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Waking up in the 21st century

American Empire: The Realities and Consequences of U.S. Diplomacy, Andrew J. Bacevich, Harvard University Press: 320 pp., $29.95 The End of the American Era: U.S. Foreign Policy and the Geopolitics of the Twenty-First Century, Charles A. Kupchan, Alfred A. Knopf: 372 pp, $27.50 The Ideas That Conquered the World: Peace, Democracy, and Free Markets in the Twenty-First Century, Michael Mandelbaum, Public Affairs: 496 pp, $30

January 19, 2003|Jacob Heilbrunn | Jacob Heilbrunn is an editorial writer for The Times.

Before Sept. 11, the United States entertained itself with the Clinton scandals and an affluence that proved as illusory as America's invincibility to attack. It was the Gilded Age all over again. Then overnight, terrorists forced President Bush to change American foreign policy from nascent isolationism to stouthearted interventionism. The attacks in New York and Washington turned the world upside down ... or did they?

Welcome to the real world, argue Andrew J. Bacevich, Charles A. Kupchan and Michael Mandelbaum. Though each author has a radically different view of America's international role, they all agree on one thing: Sept. 11 did nothing to change the global realpolitik. Professors all, they take the long view, focusing on the sweeping historical forces at work over decades. Bacevich believes that there is seamless continuity between the Clinton and Bush administrations in their enunciations about the importance of American responsibilities around the globe. Kupchan, for his part, dismisses the notion that Islam poses a threat. The real story, he maintains, is that the economic influence of the United States is destined to be surpassed by Europe, and Mandelbaum takes the high road, suggesting that all is well in the republic and liberal American ideas are triumphing wherever you look.

Of the three, Bacevich has what is surely the boldest take, as he seeks to rehabilitate two maverick professors, Charles Beard and William Appleman Williams, both of whom hovered on the murky border between far left and far right. Beard, a progressive historian, became a laughingstock because of his opposition to American entry into World War II, which he saw as a capitalist plot to divert the New Deal from true reform into militarism, and Williams was the godfather of American revisionism, claiming that American economic imperialism frightened Stalin and pushed him to clamp down on Eastern Europe. Bacevich claims that, "whereas Beard first identified the underlying logic of expansionism, Williams went a step further, urging Americans to contemplate the implications of their imperium."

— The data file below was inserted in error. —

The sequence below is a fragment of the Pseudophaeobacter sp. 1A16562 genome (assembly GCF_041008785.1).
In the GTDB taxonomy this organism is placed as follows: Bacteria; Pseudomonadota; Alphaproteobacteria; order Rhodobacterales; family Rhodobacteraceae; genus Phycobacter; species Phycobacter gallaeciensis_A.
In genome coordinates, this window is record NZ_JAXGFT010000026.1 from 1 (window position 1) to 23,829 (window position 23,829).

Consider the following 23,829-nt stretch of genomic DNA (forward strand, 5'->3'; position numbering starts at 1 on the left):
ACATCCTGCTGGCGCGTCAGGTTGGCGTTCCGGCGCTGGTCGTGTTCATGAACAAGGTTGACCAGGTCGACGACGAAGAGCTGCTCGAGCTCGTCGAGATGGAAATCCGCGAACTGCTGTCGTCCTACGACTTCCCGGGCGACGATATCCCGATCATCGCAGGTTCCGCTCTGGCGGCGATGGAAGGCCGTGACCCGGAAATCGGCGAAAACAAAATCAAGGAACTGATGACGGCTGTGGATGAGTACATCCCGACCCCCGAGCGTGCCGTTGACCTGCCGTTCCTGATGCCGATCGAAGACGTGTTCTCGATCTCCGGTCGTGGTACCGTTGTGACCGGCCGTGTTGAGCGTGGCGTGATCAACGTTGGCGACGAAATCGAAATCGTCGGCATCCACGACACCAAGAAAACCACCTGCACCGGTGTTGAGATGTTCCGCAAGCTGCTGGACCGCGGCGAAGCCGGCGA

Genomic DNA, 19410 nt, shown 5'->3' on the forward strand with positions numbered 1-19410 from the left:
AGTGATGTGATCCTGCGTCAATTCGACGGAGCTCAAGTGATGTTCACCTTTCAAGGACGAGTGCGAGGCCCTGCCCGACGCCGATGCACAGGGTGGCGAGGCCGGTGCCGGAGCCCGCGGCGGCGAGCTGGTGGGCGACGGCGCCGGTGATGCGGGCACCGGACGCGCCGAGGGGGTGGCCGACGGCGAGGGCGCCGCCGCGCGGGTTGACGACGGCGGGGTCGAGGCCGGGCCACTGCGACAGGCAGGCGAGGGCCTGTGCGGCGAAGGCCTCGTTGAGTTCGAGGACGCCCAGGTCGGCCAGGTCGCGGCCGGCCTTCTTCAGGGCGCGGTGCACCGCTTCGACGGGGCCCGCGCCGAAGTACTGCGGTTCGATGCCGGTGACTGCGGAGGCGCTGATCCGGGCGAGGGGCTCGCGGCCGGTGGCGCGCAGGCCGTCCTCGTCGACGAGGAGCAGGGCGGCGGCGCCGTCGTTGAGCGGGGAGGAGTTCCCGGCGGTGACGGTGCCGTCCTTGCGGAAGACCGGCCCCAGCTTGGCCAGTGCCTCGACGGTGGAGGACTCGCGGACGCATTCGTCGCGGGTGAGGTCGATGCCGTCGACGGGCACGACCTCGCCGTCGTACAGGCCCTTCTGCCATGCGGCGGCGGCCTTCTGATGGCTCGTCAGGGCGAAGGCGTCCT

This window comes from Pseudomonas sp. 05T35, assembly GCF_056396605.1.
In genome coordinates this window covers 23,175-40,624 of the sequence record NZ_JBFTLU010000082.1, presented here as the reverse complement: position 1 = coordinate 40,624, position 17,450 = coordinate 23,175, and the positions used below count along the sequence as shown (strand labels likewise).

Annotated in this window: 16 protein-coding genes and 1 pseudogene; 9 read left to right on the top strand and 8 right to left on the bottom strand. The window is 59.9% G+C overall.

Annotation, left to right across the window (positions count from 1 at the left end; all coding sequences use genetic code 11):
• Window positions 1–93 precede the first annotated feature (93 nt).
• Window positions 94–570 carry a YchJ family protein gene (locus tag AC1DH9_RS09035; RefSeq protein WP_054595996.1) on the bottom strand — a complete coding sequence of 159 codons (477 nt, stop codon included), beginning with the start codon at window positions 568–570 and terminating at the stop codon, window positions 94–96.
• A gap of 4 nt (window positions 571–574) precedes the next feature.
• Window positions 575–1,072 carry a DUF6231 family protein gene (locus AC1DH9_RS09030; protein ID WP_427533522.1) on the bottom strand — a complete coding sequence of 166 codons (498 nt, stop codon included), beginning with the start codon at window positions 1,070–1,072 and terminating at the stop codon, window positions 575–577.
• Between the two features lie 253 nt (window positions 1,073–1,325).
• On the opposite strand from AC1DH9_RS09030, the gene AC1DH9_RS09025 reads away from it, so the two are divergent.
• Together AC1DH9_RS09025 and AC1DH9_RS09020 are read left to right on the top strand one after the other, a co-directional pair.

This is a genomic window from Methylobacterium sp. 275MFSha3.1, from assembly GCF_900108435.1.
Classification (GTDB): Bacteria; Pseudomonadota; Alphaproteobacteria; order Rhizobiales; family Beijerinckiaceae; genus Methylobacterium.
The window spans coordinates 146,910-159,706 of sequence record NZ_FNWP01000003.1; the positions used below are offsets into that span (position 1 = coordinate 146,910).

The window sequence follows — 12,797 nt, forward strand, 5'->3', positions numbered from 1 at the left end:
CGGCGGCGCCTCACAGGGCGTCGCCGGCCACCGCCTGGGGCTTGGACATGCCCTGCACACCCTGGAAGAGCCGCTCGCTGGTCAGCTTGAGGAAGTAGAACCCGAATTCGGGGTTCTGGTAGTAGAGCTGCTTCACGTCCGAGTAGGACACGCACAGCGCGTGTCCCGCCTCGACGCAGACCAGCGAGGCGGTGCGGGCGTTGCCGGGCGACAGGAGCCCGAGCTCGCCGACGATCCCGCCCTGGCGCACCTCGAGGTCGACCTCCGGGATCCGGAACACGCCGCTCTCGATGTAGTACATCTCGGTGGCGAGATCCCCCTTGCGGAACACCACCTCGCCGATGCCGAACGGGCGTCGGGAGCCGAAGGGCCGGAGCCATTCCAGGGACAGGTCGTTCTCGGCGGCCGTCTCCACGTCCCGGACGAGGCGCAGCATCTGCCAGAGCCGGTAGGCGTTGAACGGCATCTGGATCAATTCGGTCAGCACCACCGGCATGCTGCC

A vigorous writer, a traditional conservative and a former officer in the military, Bacevich is evidence of the cross-pollination of left and right that can currently be found in Pat Buchanan's new magazine, The American Conservative. But ultimately, his reliance on Beard and Williams, coupled with his contempt for American culture, leads to some rather extravagant claims. By examining American foreign policy in isolation from the rest of the world, Bacevich endows presidents and their subordinates with an omniscience they never possessed, arguing that the United States has pursued a consistent strategy of economic expansion with the military waiting in the wings to crush recalcitrant small powers. But the United States has not always been so confident about its rights and prerogatives. Far from being convinced that America was on the road to becoming the world's preeminent power, Richard Nixon and Henry A. Kissinger, for instance, believed they had to manage its decline. Most presidents simply leap from one crisis to the next, as we've seen of late with North Korea.

There is also something disingenuous about Bacevich's contention that he neither celebrates nor deplores the new American empire but simply wishes to examine it dispassionately. When he denounces the "moral relativism" and "conspicuous consumption" that were at the center of the 1960s, it becomes clear that, while exploring the dissemination of American culture aboard, he passionately opposes it.

Where Bacevich detects moral decay, Kupchan sees a corrupt political system and a flabby economy as America's real vulnerabilities. America doesn't have the economic base to support a vast military establishment capable of imposing order abroad, Kupchan believes. The knockout punch will be administered by the European Union: Amass the collective wealth of Britain, France and Germany, "add the resources of over a dozen other European countries -- perhaps including before too long a recovered Russia -- and an economic behemoth is on the horizon."

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